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WIU Board Approves Tuition Hike

Rich Egger

Tuition will rise by 4% next school year at Western Illinois University. The increase applies only to new underclassmen and new graduate students.

“Our office did a study of all tuitions within our contiguous areas, contiguous states, and quite frankly we have been the lowest in tuition for quite some time,” Dr. Teresa Smith, Interim Associate Vice President for Budget and Finance, told the Board of Trustees.

Smith said tuition and state appropriations are the university’s major sources of revenue. WIU’s tuition has not increased the past two years and the state isn’t expected to increase its funding for higher education in the year ahead.

“We are simply not keeping up with the price index. We’re not keeping up with costs. And because of that, we’re very limited as to what we can do for our employees, our students, our facilities – anything,” she said.

Smith said Western will still have one of the lowest tuition rates – if not the lowest – in Illinois, even if the other public universities keep their tuition rates level for next school year.

Trustee Erik Dolieslager concurred.

“That 4% still puts us, in my judgment, in a very competitive spot,” Dolieslager said. “We’ve got to get revenue coming in. I think this is a modest percentage.”

Trustee Kisha Lang called it a tough time for many universities across the country. She said it’s also a difficult time for those trying to pay for the cost of a higher education.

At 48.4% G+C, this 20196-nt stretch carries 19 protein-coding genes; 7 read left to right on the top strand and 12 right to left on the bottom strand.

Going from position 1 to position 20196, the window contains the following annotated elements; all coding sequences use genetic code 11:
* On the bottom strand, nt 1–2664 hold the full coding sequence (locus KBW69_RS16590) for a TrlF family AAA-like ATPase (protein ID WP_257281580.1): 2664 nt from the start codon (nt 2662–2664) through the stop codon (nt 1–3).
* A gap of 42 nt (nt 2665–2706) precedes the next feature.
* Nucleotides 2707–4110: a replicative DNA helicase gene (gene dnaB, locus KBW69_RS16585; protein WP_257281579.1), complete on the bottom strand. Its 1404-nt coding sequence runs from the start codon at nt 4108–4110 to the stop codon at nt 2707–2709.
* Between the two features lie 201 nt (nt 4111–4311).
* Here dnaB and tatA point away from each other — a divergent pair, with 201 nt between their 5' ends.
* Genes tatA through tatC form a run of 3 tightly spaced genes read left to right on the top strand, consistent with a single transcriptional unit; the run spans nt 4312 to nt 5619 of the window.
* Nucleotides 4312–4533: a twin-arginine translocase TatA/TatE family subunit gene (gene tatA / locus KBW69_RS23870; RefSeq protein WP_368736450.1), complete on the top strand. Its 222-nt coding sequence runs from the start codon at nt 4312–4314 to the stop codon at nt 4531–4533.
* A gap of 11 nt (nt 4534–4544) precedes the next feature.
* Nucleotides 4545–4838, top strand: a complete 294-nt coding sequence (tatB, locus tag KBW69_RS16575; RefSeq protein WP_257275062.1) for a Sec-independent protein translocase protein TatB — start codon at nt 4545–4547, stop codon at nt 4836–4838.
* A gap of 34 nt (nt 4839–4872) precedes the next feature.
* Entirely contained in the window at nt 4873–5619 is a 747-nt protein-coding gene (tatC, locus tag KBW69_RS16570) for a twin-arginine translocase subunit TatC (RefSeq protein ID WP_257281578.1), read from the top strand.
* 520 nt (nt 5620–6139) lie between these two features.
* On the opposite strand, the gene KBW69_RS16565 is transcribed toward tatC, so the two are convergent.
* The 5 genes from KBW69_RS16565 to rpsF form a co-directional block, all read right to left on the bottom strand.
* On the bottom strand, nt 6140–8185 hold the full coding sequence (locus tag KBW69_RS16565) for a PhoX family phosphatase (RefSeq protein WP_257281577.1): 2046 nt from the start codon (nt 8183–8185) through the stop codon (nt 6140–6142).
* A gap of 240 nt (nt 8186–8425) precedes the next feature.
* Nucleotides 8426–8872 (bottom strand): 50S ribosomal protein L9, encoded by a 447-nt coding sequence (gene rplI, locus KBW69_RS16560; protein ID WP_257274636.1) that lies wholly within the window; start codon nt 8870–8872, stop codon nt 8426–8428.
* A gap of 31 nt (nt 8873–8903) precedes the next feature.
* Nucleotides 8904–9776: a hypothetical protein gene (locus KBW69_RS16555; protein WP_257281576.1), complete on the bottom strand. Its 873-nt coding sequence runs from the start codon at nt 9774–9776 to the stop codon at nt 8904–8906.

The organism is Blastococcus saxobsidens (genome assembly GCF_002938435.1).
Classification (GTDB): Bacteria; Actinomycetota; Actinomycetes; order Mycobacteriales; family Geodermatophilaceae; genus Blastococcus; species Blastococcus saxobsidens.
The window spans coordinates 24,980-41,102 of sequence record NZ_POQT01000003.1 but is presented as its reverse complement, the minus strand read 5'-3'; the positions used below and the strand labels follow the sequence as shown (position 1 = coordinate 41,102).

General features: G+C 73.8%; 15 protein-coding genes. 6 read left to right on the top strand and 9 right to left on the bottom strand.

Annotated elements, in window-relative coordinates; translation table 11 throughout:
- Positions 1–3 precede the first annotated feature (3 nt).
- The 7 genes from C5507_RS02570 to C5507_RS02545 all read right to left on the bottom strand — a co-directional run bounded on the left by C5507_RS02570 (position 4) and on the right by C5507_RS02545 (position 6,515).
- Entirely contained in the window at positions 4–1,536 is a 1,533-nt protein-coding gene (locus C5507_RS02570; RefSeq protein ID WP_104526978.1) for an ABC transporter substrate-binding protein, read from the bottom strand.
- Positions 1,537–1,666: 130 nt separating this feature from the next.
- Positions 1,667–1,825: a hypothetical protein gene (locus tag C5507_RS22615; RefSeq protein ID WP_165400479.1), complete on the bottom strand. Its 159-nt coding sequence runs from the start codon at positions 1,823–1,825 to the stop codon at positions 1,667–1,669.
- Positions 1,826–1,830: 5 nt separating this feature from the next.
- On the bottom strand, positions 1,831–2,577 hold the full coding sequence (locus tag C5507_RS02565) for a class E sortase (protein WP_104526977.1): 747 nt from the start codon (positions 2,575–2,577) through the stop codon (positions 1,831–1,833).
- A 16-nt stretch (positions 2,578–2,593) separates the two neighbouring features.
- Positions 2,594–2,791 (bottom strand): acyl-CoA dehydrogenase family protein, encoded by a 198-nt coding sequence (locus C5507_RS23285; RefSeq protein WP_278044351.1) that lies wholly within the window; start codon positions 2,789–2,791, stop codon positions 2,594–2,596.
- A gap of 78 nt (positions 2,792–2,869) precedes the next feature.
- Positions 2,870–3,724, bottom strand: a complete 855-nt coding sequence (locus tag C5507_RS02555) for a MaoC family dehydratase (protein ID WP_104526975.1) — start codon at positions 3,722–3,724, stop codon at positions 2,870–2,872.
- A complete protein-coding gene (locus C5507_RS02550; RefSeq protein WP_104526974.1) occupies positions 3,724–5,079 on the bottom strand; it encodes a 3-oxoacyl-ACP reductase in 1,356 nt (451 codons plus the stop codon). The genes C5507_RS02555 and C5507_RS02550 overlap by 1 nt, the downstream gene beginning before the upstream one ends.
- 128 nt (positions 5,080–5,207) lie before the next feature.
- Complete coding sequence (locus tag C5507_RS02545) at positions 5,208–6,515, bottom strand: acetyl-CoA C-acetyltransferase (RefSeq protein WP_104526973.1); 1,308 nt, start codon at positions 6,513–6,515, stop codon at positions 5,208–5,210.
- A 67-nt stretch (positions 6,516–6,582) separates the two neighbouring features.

“It is a tough time for families to have to come up with additional funding for tuition. I know it’s something we need to do. The timing just seems off for any campus to go up on tuition,” Lang said.

The board approved the increase unanimously.

Trustees also approved a 4% increase in room and board rates for new incoming students.

Student fees will remain steady for next school year for the Macomb campus. Fees will rise incrementally over the next four years for students on the Quad campus. The university said that will allow it to “enhance campus activities, resources, and programs” in the Quad Cities.

Tri States Public Radio produced this story.  TSPR relies on financial support from our readers and listeners in order to provide coverage of the issues that matter to west central Illinois, southeast Iowa, and northeast Missouri. As someone who values the content created by TSPR's news department please consider making a financial contribution.

Copyright 2021 Tri States Public Radio

Rich is the News Director at Tri States Public Radio. Rich grew up in the northwest suburbs of Chicago but now calls Macomb home. Rich has a B.A in Communication Studies with an Emphasis on Radio, TV, and Film from Northern Illinois University. Rich came to love radio in high school where he developed his “news nerdiness” as he calls it. Rich’s high school had a radio station called WFVH, which he worked at for a couple years. In college, Rich worked at campus station WKDI for three years, spinning tunes and serving at various times as General Manager, Music Director and Operations Manager. Before being hired as Tri States Public Radio’s news director in 1998, Rich worked professionally in news at WRMN-AM/WJKL-FM in Elgin and WJBC-AM in Bloomington. In Rich’s leisure time he loves music, books, cross-country skiing, rooting for the Cubs and Blackhawks, and baking sugar frosted chocolate bombs. His future plans include “getting some tacos.”
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